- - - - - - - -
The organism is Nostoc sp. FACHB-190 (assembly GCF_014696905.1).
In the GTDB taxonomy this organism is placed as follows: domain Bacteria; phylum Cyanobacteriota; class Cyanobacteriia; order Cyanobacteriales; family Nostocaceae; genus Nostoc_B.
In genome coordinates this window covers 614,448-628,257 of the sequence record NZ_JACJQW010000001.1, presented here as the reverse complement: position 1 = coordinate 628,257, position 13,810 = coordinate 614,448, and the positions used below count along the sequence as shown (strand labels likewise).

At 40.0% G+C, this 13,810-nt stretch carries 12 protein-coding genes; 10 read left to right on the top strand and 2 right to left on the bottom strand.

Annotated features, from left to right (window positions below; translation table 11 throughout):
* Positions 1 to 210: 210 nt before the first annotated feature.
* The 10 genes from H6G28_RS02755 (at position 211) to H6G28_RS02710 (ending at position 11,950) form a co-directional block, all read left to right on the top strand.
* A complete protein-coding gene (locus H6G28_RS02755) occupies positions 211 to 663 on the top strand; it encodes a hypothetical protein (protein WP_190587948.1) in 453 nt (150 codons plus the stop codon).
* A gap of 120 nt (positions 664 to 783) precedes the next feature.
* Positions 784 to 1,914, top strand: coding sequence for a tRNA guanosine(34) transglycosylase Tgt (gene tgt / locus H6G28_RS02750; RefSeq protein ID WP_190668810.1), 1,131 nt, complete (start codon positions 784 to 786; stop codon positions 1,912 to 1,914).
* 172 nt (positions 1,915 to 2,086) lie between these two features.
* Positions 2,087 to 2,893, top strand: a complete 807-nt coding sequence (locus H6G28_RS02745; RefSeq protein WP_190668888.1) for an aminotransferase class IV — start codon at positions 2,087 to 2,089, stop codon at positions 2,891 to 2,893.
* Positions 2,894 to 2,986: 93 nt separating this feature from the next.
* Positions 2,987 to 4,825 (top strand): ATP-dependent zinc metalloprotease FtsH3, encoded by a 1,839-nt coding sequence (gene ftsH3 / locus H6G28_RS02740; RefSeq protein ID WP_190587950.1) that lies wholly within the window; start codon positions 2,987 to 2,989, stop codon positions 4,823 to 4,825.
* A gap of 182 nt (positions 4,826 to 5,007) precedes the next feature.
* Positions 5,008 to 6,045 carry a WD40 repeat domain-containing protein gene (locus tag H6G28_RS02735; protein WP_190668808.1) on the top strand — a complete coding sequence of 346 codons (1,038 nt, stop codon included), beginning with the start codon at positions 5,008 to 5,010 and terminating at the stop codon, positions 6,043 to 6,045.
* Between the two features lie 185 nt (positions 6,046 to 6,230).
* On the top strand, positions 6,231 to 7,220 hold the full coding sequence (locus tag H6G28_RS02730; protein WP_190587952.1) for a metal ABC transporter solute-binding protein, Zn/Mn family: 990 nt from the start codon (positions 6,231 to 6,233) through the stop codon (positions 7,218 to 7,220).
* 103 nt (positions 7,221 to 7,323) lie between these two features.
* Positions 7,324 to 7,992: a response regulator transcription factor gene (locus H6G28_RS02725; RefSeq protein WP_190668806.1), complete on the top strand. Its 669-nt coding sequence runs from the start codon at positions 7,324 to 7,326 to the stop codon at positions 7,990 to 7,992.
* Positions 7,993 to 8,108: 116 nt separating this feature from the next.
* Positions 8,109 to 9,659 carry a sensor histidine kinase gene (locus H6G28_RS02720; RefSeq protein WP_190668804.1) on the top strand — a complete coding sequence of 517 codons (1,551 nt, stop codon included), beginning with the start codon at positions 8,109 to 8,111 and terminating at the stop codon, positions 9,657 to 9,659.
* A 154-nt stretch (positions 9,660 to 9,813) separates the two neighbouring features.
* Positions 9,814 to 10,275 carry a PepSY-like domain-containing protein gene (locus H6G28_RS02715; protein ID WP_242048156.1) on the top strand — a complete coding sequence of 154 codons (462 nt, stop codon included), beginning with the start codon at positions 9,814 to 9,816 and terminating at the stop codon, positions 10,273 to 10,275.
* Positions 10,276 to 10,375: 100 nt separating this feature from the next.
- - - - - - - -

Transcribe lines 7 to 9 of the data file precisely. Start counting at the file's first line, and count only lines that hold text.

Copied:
* The 10 genes from H6G28_RS02755 (at position 211) to H6G28_RS02710 (ending at position 11,950) form a co-directional block, all read left to right on the top strand.
* A complete protein-coding gene (locus H6G28_RS02755) occupies positions 211 to 663 on the top strand; it encodes a hypothetical protein (protein WP_190587948.1) in 453 nt (150 codons plus the stop codon).
* A gap of 120 nt (positions 664 to 783) precedes the next feature.